You want to check out on my PK number and rank?

    Kruska
     
  18. Slipdigit

    Slipdigit Good Ol' Boy Staff Member WW2|ORG Editor

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    Trust me we are. Y'all continue discussing and we'll moderate as needed. So far, it's not reached the need for intervention on our part.
     
  19. Slipdigit

    Slipdigit Good Ol' Boy Staff Member WW2|ORG Editor

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    My grandfather was part of the US occupation force in Japan in late 1945 through mid 1946. He had no doubt what so ever, after his interacton with the locals, that had he landed in Japan against a nation intent on defending it's territory, he would have faced huge numbers of 'civilians' of all ages prepared to fight to the death to prevent the taking of the Japanese islands by the US and Allied armies.

    He said that they were armed to the teeth with all manner of weapons and that they found warehouses of weapons. The Type 99 that I now own is one that he shipped home from one of these locations.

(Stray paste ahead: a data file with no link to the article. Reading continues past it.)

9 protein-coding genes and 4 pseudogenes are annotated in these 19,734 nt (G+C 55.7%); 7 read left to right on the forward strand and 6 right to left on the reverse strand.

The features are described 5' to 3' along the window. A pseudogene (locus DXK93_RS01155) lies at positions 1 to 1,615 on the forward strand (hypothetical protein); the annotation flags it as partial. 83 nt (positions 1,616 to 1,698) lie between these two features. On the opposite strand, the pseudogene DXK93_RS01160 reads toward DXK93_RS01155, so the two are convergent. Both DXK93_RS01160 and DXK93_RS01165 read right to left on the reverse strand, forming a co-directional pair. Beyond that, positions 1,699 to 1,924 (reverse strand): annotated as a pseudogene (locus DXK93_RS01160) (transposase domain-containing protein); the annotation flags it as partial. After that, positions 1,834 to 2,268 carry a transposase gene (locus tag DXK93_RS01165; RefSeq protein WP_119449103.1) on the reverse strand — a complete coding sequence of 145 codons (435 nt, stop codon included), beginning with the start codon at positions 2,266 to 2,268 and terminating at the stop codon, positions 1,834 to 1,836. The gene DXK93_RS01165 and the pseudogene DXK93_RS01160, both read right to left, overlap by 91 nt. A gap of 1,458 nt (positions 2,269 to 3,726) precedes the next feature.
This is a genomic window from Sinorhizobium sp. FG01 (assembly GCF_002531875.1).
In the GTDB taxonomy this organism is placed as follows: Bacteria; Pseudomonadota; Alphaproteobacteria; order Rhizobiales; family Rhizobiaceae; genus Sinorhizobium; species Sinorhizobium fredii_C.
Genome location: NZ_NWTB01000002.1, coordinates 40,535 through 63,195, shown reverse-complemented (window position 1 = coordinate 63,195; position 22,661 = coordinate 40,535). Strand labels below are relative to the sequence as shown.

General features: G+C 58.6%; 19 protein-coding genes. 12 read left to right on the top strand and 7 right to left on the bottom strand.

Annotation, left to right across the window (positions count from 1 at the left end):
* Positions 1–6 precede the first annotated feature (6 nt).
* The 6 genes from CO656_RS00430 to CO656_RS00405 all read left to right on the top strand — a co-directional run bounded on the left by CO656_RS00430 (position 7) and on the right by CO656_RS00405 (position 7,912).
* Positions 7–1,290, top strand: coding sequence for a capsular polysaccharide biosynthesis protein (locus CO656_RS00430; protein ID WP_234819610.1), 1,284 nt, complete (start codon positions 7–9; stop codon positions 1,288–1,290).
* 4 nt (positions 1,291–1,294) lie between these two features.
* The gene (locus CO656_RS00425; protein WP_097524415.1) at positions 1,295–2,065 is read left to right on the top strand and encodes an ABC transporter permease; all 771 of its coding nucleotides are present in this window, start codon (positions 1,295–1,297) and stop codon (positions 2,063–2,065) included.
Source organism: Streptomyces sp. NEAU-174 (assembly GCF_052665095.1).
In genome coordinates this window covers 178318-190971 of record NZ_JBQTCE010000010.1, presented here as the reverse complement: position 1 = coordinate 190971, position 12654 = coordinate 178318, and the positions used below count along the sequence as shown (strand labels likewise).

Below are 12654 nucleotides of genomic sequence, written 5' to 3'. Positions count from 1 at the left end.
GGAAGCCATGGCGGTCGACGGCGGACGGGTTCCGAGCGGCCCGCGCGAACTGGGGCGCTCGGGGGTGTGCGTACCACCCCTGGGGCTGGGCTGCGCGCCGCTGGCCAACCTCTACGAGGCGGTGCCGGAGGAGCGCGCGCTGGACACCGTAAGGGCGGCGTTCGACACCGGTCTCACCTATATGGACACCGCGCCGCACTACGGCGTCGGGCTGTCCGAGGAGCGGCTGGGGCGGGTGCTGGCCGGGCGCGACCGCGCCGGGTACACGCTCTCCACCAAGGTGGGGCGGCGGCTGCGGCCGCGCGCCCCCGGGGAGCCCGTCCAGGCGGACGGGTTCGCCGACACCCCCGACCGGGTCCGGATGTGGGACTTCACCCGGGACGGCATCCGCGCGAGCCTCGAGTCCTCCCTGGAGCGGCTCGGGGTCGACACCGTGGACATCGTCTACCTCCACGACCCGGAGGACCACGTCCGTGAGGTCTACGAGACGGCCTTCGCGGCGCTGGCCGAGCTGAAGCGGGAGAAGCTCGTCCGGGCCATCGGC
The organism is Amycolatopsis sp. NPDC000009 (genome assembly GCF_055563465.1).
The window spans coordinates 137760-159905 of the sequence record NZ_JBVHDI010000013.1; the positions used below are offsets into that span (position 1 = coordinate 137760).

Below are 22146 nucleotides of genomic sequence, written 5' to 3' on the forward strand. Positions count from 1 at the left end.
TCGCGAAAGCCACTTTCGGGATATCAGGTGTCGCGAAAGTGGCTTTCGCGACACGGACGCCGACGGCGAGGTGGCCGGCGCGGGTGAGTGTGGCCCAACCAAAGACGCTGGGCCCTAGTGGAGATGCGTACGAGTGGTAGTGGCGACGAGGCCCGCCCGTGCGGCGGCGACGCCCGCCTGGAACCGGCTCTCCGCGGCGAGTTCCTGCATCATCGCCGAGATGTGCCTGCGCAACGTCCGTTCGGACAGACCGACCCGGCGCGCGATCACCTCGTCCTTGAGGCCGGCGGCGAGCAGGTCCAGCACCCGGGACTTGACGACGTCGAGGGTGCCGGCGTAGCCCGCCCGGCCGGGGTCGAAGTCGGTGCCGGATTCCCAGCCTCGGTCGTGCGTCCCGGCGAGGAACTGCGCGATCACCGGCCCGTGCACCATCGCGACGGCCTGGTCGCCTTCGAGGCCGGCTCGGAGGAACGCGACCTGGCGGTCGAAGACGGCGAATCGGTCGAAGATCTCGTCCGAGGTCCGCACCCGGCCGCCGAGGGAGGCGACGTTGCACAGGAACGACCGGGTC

20. Devilsadvocate

    Devilsadvocate Ace

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    Let's get something straight Kruska. I don't give a damn about your military service; I've seen plenty of death in a war zone and experienced the fear, horror, and stench of the battlefield. I just prefer to keep it to myself and not flaunt it, as though it gives me some special privilege to be an ass or judge other people.

    In addition to that; my father fought in the war we are talking about. He was in that war from the day Pearl Harbor was attacked; he was actually there, until the day the Japanese officials stepped aboard the Missouri. He was in every carrier battle save one, and was ordered back to the war when everyone thought there was going to be one last gargantuan bloodletting. He was scared to death that his luck would run out, and that he would never see home again or have a chance to raise a family.

    When the atomic bomb was dropped and he realized he would go home and live a normal life again, he broke down and cried. If it weren't for this brave man who was ready to sacrifice everything for his country, I wouldn't be here today

    So I'm not particularly impressed by your high moral dudgeon over the use of the atomic bombs. I'm really not impressed by your willful disregard of the facts, as presented by Clint, myself, and others, surrounding the use of the atomic bombs on Japan. And I could care less what you think of me or my opinion. If you can't handle that, tough!